Nadia Valenzuela: the teacher who promotes and develops scientific skills in girls and boys in vulnerable situations

With a herbarium in hand, created by her own father, since she was little she felt attracted to nature, outer space and care for the environment. This is how her desire to teach and bring science closer to people led her to study Basic General Pedagogy.

Within the course of her career, she reaffirmed her passion and decided to specialize in Natural Sciences, a mention that has been teaching and motivating girls and boys in scientific knowledge and development for more than 17 years.

However, the arrival at an establishment where 97% of its students live in a situation of vulnerability, has made her really make her homeland, she mentions, because through her dedication every day in the classroom, it is there “where you achieve changes in children who have deficiencies and needs”, changes that lead to actions that go beyond the classroom and that were recognized with the Global Teacher Prize in 2019.

For this reason, in a new Unforgettable Womenthe weekly special where we highlight the important feats of Chilean women in history and the present, we make visible the impact of not the Natural Sciences teacher, Nadia Valenzuela, who has spent more than 17 years dedicated to educating girls and boys around the sciences, democratizing them, making them more accessible and close.

Going beyond the traditional is the goal of this teacher, who has worked to make science more friendly and the classroom an entertaining space to learn. After a long search for a method that could bring her students closer to science, she discovered challenge-based learning, where she involves her students with a real problem in their locality, to which they must find a solution.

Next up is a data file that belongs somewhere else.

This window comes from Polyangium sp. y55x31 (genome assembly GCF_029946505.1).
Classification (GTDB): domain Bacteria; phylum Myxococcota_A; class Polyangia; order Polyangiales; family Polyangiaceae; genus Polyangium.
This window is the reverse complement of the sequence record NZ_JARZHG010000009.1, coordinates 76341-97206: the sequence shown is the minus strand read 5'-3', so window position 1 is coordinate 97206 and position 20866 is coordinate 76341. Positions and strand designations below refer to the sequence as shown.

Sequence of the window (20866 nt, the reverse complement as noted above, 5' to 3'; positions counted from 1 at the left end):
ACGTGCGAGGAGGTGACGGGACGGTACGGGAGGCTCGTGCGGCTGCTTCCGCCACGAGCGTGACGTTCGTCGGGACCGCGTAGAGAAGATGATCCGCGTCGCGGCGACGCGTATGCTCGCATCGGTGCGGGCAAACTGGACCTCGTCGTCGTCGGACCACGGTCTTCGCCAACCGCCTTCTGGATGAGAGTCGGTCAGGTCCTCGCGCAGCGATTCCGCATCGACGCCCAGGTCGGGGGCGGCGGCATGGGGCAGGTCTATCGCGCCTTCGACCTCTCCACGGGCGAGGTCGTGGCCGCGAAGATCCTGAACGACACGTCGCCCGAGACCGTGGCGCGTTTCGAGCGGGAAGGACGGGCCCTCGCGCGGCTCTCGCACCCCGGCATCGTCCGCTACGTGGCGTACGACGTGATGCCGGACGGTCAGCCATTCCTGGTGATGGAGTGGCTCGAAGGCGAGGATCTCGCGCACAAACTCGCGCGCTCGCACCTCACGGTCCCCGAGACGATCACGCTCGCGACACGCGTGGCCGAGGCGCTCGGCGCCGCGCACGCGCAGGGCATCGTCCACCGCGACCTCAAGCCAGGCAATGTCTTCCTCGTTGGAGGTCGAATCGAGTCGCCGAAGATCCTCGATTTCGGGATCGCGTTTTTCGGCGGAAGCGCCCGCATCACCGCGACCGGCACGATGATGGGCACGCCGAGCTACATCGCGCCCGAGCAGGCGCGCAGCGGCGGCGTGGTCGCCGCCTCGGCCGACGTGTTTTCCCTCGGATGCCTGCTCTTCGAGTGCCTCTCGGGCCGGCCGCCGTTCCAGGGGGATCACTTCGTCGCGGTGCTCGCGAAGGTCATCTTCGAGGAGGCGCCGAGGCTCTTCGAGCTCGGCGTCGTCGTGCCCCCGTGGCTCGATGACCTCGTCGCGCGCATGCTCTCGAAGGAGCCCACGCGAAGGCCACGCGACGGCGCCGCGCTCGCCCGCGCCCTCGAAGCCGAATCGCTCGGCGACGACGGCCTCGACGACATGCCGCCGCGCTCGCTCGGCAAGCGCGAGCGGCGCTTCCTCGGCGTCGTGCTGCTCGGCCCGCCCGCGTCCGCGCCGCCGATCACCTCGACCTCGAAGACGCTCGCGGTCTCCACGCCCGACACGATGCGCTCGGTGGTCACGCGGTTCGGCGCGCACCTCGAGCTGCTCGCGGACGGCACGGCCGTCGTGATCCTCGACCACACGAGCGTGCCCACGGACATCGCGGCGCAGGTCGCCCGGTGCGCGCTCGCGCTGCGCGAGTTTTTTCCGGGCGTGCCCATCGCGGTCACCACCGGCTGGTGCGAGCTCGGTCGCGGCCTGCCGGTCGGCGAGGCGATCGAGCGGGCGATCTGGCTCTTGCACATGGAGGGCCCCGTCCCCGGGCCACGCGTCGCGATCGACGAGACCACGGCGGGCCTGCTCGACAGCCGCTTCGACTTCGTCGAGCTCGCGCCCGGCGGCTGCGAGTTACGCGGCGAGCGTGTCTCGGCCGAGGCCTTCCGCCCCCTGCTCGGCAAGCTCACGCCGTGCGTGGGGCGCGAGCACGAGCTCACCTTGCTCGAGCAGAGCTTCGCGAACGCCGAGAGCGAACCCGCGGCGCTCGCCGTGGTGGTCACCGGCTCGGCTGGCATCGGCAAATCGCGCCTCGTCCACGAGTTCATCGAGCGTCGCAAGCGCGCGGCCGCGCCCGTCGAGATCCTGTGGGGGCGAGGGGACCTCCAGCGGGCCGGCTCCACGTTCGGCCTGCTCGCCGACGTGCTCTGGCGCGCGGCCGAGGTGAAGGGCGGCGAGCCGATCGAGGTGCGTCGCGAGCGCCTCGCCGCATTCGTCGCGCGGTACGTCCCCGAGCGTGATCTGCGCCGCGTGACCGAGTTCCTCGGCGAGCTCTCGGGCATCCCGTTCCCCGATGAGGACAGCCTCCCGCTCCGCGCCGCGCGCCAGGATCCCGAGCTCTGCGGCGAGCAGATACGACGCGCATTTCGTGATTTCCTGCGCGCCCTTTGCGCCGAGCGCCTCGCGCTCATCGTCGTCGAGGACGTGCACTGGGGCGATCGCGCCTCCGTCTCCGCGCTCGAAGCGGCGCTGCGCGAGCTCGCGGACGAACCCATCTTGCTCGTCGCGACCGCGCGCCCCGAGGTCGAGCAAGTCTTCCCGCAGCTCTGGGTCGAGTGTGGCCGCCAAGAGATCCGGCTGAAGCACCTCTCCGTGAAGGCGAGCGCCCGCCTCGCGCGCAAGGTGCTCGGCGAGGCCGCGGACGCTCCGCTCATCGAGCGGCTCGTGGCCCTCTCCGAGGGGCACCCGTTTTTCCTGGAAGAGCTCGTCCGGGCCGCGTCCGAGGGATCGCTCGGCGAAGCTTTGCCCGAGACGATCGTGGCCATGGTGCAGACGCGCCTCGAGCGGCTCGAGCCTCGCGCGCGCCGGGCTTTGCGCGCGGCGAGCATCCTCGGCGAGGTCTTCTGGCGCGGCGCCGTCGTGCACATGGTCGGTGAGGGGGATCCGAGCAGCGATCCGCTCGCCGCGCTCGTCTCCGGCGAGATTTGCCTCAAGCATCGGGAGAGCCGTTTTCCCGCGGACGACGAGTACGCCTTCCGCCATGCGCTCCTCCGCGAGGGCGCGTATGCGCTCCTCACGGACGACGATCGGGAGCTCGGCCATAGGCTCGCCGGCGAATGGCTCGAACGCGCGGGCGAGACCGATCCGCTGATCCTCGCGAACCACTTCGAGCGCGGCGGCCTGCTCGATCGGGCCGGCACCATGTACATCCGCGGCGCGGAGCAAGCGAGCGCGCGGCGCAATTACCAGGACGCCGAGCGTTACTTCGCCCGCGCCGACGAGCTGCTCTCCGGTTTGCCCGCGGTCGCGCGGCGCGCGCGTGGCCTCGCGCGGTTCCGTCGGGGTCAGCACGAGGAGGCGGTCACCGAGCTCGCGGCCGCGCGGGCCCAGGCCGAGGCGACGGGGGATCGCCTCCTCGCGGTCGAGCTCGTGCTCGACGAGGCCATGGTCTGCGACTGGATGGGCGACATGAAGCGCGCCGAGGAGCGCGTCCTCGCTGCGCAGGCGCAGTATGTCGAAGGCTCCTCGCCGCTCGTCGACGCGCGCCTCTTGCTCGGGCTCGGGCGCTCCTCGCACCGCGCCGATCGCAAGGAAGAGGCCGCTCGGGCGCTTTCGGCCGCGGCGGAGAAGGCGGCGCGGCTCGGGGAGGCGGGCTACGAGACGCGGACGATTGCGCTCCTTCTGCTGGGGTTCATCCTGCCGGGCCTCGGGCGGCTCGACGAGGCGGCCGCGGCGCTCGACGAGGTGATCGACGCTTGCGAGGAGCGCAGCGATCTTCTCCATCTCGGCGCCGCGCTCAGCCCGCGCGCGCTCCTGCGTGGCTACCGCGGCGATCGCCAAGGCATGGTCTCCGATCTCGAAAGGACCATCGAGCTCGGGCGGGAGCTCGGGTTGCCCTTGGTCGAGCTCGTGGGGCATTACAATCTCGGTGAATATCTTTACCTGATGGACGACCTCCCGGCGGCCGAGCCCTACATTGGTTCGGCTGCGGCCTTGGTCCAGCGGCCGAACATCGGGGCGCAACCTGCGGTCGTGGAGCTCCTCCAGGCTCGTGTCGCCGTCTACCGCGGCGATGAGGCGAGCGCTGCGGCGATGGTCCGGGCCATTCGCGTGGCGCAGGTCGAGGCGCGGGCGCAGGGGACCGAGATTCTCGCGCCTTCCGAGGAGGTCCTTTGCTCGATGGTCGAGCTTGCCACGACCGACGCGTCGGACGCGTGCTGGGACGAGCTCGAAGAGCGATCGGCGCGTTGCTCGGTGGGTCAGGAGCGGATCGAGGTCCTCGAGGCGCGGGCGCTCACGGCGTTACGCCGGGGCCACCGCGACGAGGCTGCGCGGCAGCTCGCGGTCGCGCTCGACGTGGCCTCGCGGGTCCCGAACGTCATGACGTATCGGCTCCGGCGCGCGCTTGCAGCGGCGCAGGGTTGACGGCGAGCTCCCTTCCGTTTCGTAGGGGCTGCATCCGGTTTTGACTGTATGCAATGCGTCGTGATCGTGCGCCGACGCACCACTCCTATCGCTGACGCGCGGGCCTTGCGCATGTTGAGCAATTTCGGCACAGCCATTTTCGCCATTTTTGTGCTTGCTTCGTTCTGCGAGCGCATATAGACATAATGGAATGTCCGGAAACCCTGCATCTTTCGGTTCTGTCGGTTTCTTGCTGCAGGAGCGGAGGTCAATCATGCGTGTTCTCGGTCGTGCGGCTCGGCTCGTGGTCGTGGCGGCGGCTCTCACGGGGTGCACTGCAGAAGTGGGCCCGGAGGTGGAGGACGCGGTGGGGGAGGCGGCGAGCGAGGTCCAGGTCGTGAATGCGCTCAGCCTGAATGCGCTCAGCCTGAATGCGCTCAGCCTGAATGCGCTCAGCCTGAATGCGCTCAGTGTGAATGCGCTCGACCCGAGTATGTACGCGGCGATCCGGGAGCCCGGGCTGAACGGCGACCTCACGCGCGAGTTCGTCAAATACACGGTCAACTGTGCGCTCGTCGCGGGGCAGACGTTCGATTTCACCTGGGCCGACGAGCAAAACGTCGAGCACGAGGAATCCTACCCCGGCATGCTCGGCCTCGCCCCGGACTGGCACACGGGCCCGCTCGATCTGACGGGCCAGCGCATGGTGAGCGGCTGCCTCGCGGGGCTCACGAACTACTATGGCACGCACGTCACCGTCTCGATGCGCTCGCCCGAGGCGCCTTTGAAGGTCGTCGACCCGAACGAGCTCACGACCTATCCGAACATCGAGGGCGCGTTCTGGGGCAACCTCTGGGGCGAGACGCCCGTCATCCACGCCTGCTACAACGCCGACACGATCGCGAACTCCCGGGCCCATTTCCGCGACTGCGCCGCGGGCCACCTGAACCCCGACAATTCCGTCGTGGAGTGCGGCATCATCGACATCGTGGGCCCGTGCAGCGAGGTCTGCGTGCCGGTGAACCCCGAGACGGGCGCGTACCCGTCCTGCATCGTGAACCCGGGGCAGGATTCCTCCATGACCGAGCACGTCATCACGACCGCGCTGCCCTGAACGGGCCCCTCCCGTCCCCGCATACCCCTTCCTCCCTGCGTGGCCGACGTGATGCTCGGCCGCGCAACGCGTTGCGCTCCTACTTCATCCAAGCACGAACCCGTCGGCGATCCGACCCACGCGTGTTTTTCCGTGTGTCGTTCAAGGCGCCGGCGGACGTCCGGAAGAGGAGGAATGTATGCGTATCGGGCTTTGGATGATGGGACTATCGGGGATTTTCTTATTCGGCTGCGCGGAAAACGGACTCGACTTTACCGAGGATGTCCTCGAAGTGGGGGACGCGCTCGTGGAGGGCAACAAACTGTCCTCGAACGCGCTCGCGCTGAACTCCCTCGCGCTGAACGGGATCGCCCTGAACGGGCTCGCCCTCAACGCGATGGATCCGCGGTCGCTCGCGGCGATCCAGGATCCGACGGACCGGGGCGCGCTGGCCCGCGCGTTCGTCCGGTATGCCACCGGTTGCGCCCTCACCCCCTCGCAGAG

Along the same lines, he has collaborated with organizations such as NASA, which donated to his workplace, the Hermanos Carrera School, instruments to carry out, together with his students, microgravity experiments with various seeds, with the purpose of knowing their response to the alteration of gravity and which are viable in future farms or space crops, becoming one of the two establishments in Chile with this technology.

It has brought outer space closer not only to girls and boys, with whom they have even sent their names by NASA’s space probe to Mars, but also to people with visual disabilities, through a workshop on Inclusive Astronomy, which he is in charge of with his 10-year-old son.

With wool, sequins and pearls they create the textures of the figures, so that people can feel them with their hands, while they are told what they are touching, so they can know what Saturn and its rings are like, the craters of the Moon, among other features.

On the other hand, she has developed activities in pursuit of caring for the environment, in which she has led her students to reforest forests or clean the shores of lakes to prevent invasive aquatic plants from entering, instilling in them the importance of preserving habitats and involving them with the community so that they can be agents of change.

Her concern for each student to be able to know, know and learn about science, despite the fact that many face problems such as dysfunctional families, intra-family violence and where some have even been raised in SOS Children’s Villages, has led her to provide real opportunities and seek among the most hidden the way to be able to teach them and that they become interested in this discipline.

“In all this time I have had many offers to change schools or even universities, but in the youth niche is where I see the changes. That creates challenges for you as a person. I have always seen teaching as what potters do with clay, because my performance depends on whether that work of art that I make with my students reaches a museum and is admired by many”, mentions professor Nadia Valenzuela in a blog. .

In this spirit of making teaching a creative and accessible space, the inspiring work of the teacher has been nationally recognized by “Mujer Impacta” in 2018, recognition that reached the world level a year later with the Teacher Prize 2019, an award considered the “Nobel Prize for Teaching” and awarded to those teachers who carry out transformative actions for their students and communities.

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Nadia Valenzuela: the teacher who promotes and develops scientific skills in girls and boys in vulnerable situations